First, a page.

Liaising with Creditors
It is important to ensure your online accounts and devices are safe. The following guides can help you secure your devices and accounts Secure your tech from abuse – guides | Refuge Tech Safety
If you haven’t done so already, it’s advisable to:
- Check that your email account is secure, and that you are the only person that can access it.
- Consider what accounts are connected to your phone, like a Google account or Apple ID.
- If someone helped you set these accounts up, or if you think anyone else might be able to guess the passwords to these accounts, it’s worth updating passwords and setting up 2-factor authentication.
- Check your credit report to get a full understanding of the financial accounts in your name.
Contact with creditors
It very important that you only disclose information that you are comfortable discussing with a creditor. We know it can be really difficult to speak about economic abuse and what you have been through. Some people may find it easier to write down what they want the creditor to know and send it to them by email or letter – rather than talking it all through over the phone. It’s important that you chose the method that is right for you.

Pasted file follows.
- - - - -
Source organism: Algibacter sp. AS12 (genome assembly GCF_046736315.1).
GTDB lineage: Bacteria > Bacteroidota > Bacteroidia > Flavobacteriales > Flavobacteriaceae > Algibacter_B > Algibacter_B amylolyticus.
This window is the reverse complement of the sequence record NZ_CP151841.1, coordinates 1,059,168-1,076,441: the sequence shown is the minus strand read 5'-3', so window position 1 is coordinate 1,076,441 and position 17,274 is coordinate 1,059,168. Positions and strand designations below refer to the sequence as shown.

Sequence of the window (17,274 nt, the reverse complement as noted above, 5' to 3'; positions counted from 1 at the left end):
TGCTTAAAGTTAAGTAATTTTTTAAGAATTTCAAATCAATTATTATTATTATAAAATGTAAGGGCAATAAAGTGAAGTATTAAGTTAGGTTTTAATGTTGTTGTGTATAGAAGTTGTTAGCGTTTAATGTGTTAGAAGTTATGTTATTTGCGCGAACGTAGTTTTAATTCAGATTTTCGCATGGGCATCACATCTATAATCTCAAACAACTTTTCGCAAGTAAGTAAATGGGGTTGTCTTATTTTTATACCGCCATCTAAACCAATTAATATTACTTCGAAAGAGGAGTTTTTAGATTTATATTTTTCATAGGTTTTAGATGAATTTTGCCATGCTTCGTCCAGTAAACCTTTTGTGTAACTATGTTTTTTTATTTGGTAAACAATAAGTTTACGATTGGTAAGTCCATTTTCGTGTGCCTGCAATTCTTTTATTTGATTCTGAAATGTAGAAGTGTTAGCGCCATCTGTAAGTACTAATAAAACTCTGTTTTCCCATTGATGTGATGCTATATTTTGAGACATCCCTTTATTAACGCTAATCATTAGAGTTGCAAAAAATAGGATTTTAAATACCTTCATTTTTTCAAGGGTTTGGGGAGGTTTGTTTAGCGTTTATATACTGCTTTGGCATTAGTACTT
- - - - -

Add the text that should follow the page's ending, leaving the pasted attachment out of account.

You may have creditors chasing you for payments for a credit card, overdraft, loan or catalogue debt that is in your name. If your partner/ex-partner applied for this product without your consent or knowledge, or you were coerced and pressured to apply for it, then inform the creditor of your situation as soon as you can.
You may want to contact the creditor to start with, to explain that you are going through a great deal right now, and see if the account can be put on hold. You might want to ask about whether can put ‘breathing space’ in place, so that you can focus on your safety and your immediate needs.
There is more information about Breathing Space here.